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Guess I will eat my bottom paint and chew the carbon.
In past years I saw islands of bottom paint gone from around through hulls after hauling. I never gave it much technical thought and made the assumption that it was the result of excessive zincs. But of course that would be impossible because copper is more noble than zinc. The problem could have been caused maybe by the bonded metal through hull at 0 volts reacting with the -0.4 copper paint. After giving this topic more thought, I agree that adding more zinc or for that matter aluminum alloy designed for anode applications in salt water will cause no harm.
Carbon brushes. My brushes that ride on my SS shafts are made from machined oilite bearings (oil impregnated sintered bronze). They do work because I have measure their performance. But there is a risk of an oil film developing on the shafts that could reduce the effectiveness of the bond between the two metals just as transmission oil does; that is the reason for shaft bonding.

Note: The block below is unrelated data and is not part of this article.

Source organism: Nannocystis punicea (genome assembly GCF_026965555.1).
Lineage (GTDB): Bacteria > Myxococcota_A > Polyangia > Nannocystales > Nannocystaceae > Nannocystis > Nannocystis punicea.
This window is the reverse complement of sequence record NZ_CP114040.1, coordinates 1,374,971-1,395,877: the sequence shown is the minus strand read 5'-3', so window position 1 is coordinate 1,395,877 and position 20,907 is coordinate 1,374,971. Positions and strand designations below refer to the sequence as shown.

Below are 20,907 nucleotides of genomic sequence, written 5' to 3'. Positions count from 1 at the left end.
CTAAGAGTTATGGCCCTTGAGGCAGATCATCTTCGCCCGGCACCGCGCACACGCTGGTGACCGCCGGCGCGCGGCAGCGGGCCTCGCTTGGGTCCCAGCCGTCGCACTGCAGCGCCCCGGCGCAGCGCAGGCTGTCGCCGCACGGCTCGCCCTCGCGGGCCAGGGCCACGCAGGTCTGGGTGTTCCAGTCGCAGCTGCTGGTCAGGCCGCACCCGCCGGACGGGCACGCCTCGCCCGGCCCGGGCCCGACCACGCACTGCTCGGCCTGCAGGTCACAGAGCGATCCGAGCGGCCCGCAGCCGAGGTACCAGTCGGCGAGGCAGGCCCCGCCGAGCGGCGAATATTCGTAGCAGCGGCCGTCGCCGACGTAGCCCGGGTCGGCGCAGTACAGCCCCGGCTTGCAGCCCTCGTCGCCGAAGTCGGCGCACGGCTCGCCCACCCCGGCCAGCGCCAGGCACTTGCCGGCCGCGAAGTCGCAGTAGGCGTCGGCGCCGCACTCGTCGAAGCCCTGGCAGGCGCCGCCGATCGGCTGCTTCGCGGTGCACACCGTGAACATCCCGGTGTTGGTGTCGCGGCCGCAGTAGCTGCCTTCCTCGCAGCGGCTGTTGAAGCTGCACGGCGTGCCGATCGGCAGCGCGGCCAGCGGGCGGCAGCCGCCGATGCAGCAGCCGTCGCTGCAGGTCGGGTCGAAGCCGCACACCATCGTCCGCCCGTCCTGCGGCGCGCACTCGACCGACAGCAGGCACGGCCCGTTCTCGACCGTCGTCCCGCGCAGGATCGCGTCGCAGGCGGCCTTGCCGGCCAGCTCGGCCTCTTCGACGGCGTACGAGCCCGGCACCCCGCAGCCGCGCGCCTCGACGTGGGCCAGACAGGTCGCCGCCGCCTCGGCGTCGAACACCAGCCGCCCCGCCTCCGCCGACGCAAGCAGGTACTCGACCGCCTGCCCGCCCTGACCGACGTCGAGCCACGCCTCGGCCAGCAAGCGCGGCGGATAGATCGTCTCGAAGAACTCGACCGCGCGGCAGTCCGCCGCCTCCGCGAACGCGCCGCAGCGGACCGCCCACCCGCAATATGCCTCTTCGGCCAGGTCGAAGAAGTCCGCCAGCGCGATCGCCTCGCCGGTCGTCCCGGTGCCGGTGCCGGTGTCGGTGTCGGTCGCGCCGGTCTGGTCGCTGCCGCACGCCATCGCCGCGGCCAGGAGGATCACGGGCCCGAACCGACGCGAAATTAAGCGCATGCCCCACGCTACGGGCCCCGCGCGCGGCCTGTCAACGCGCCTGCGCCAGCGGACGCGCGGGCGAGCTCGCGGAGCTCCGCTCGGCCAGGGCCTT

I do remember seeing what I believed was carbon used for this purpose in commercial shaft bonding products. And yes, carbon is in the most noble or cathodic range on the metal corrosion charts whereas SS in in the mid section between the most and least noble range. But my guess is that teh rotating shaft would provide a wiping action that would polish the bond between the carbon and SS. My shafts are 1 1/2" in diameter. It would take many lifetimes to weaken such mass. So there may be a reason for making a trade off between potential corrosion and providing a better shaft bond.
And bottom paint tastes terrible!
Last edited by foggysail; 10-16-2011 at 02:25 PM.